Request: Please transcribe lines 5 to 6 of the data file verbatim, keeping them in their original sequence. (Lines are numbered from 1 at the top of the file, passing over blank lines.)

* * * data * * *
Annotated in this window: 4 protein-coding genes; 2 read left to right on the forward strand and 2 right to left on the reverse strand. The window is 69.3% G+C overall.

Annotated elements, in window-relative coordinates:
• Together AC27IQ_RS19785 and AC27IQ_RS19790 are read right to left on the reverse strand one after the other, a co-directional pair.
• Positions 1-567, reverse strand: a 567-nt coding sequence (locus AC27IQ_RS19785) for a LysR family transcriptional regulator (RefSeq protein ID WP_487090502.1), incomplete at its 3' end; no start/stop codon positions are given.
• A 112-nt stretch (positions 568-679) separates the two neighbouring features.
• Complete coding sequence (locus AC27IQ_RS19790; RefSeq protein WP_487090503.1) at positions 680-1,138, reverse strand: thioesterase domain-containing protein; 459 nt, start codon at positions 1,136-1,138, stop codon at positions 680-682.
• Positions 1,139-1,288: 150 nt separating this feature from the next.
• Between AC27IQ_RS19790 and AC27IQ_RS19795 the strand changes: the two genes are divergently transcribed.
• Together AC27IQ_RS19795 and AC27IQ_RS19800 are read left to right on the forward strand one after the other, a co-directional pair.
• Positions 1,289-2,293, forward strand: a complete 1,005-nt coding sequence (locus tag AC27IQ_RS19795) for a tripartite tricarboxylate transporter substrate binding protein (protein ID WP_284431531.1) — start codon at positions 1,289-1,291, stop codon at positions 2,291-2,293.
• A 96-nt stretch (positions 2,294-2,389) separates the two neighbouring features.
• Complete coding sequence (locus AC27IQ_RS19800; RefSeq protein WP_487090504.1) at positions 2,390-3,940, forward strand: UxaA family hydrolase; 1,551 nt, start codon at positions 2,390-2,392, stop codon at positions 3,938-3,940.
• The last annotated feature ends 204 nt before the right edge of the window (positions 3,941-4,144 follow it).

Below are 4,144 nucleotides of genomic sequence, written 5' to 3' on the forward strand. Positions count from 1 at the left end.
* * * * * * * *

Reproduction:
• A 112-nt stretch (positions 568-679) separates the two neighbouring features.
• Complete coding sequence (locus AC27IQ_RS19790; RefSeq protein WP_487090503.1) at positions 680-1,138, reverse strand: thioesterase domain-containing protein; 459 nt, start codon at positions 1,136-1,138, stop codon at positions 680-682.